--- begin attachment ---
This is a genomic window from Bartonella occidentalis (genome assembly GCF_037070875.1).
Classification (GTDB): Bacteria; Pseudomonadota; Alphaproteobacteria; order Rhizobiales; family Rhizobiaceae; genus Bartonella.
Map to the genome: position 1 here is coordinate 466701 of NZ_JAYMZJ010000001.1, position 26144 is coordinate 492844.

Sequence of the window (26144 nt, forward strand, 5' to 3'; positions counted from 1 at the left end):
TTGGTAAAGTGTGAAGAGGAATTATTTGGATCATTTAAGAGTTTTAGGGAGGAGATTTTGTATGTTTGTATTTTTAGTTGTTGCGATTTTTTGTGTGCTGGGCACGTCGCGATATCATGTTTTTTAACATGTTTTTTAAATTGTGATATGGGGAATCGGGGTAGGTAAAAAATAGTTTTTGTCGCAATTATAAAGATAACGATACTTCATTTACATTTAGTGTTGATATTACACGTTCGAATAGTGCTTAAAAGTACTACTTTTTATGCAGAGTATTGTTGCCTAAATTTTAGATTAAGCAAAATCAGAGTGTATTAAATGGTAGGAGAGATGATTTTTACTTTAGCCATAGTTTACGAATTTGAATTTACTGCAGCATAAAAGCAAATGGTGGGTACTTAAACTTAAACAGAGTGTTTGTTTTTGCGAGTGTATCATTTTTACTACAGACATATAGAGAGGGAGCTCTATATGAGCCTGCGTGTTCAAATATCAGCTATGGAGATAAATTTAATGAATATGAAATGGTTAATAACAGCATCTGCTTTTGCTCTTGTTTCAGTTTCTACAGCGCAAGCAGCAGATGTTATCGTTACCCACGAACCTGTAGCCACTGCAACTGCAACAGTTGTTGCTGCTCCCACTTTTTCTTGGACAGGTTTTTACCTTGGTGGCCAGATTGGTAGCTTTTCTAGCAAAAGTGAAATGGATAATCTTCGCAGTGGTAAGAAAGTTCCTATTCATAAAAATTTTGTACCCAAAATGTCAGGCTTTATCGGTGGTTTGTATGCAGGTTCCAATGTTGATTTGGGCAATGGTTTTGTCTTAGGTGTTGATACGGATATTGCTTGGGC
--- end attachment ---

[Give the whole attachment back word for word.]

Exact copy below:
This is a genomic window from Bartonella occidentalis (genome assembly GCF_037070875.1).
Classification (GTDB): Bacteria; Pseudomonadota; Alphaproteobacteria; order Rhizobiales; family Rhizobiaceae; genus Bartonella.
Map to the genome: position 1 here is coordinate 466701 of NZ_JAYMZJ010000001.1, position 26144 is coordinate 492844.

Sequence of the window (26144 nt, forward strand, 5' to 3'; positions counted from 1 at the left end):
TTGGTAAAGTGTGAAGAGGAATTATTTGGATCATTTAAGAGTTTTAGGGAGGAGATTTTGTATGTTTGTATTTTTAGTTGTTGCGATTTTTTGTGTGCTGGGCACGTCGCGATATCATGTTTTTTAACATGTTTTTTAAATTGTGATATGGGGAATCGGGGTAGGTAAAAAATAGTTTTTGTCGCAATTATAAAGATAACGATACTTCATTTACATTTAGTGTTGATATTACACGTTCGAATAGTGCTTAAAAGTACTACTTTTTATGCAGAGTATTGTTGCCTAAATTTTAGATTAAGCAAAATCAGAGTGTATTAAATGGTAGGAGAGATGATTTTTACTTTAGCCATAGTTTACGAATTTGAATTTACTGCAGCATAAAAGCAAATGGTGGGTACTTAAACTTAAACAGAGTGTTTGTTTTTGCGAGTGTATCATTTTTACTACAGACATATAGAGAGGGAGCTCTATATGAGCCTGCGTGTTCAAATATCAGCTATGGAGATAAATTTAATGAATATGAAATGGTTAATAACAGCATCTGCTTTTGCTCTTGTTTCAGTTTCTACAGCGCAAGCAGCAGATGTTATCGTTACCCACGAACCTGTAGCCACTGCAACTGCAACAGTTGTTGCTGCTCCCACTTTTTCTTGGACAGGTTTTTACCTTGGTGGCCAGATTGGTAGCTTTTCTAGCAAAAGTGAAATGGATAATCTTCGCAGTGGTAAGAAAGTTCCTATTCATAAAAATTTTGTACCCAAAATGTCAGGCTTTATCGGTGGTTTGTATGCAGGTTCCAATGTTGATTTGGGCAATGGTTTTGTCTTAGGTGTTGATACGGATATTGCTTGGGC